US-trained militant group in Syria calls al-Qaeda terrorists ‘brothers’
Story Code : 480271
In a statement that has appeared on social media, the US-backed group, which goes by the name “Division 30,” declared that its rival al-Nusra Front has released seven of its members whom the al-Qaeda-affiliated group had kidnapped in northern Syria during fighting back in July.
In telltale wording, the group said in the statement, “Seven Division 30 fighters who were being held by the brothers in al-Nusra Front have been freed.”
“We welcome this noble initiative and urge the brothers of al-Nusra and hope that they will release in the coming hours the group’s commander and other fighters,” the statement – stamped by the so-called Division 30 – further read.
Shedding family blood
Back on July 31, reports emerged that al-Nusra militants had attacked the headquarters of the US-trained militant group in Syria’s northern Aleppo Province, killing at least 11 of them.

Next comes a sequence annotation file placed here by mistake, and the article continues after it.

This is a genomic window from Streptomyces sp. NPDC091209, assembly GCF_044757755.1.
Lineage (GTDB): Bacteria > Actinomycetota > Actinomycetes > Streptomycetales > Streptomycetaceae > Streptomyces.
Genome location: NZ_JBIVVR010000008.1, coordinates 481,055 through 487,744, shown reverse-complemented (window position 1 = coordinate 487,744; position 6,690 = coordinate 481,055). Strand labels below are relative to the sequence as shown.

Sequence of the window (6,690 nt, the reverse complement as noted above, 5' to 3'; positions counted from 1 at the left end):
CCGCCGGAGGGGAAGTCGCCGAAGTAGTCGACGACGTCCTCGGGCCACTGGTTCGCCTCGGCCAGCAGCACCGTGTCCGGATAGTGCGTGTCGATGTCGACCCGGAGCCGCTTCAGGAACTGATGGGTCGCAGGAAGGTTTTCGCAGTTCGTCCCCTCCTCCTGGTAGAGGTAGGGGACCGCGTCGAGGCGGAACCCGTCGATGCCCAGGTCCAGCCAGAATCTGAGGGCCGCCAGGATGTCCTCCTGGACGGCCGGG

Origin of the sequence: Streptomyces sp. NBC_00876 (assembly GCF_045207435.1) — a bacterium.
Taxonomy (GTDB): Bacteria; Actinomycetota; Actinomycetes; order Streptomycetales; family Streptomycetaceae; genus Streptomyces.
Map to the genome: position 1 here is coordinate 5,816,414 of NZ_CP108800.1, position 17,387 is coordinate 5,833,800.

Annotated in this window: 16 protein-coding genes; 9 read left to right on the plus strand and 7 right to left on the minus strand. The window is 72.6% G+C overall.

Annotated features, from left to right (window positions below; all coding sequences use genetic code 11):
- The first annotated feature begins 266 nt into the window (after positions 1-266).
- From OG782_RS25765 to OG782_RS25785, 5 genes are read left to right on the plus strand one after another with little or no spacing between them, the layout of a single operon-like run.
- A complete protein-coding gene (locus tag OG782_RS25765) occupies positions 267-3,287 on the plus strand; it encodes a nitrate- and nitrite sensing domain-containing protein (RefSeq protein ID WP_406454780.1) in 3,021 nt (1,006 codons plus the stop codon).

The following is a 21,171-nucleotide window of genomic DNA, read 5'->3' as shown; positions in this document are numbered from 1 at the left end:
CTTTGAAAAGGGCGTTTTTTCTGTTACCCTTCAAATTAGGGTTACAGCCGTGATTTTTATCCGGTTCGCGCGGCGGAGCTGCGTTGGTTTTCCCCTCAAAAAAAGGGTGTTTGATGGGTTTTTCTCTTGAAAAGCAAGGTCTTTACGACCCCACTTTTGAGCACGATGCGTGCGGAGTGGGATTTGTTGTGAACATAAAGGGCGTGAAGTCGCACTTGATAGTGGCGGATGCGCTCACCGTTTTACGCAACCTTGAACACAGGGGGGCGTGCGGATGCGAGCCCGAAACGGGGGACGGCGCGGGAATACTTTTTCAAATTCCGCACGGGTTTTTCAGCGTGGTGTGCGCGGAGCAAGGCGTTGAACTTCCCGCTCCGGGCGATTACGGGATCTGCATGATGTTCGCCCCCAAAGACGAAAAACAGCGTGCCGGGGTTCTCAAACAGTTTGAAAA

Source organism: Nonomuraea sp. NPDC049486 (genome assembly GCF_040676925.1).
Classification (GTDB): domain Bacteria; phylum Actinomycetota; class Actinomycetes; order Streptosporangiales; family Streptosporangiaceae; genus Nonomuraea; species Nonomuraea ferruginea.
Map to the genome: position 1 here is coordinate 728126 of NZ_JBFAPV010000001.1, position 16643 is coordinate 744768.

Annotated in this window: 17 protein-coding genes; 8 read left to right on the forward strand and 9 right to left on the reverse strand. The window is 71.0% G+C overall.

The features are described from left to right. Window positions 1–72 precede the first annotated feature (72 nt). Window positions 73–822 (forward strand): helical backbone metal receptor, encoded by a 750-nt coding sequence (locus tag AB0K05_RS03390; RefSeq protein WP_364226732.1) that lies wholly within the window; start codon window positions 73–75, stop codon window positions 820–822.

The attack came a day after the abduction by al-Nusra of members of the so-called Division 30.
Further clashes reportedly erupted between the rival groups following the July 31 assault.
Covering up fratricide
The Friday statement by “Division 30” came despite the fact that the US military had earlier rejected reports that any members of the group had been killed or abducted.
Back then, US Defense Department spokeswoman Commander Elisa Smith said, “I can confirm that there have been no New Syrian Force personnel captured or detained.”
“New Syrian Force” is the terminology Washington uses to refer to the Syria-based militants vetted by the US military to purportedly exclude radical elements. The force has passed a military training course offered by American troops.
Reports said at least 54 members of Division 30 slipped into Syria in mid-July, equipped with 30 US-made all-terrain vehicles loaded with weapons and ammunition.
Syria has been dealing with a massive foreign-sponsored militancy for the past four years. The conflict has reportedly killed an estimated 230,000 people so far, including nearly 11,500 children.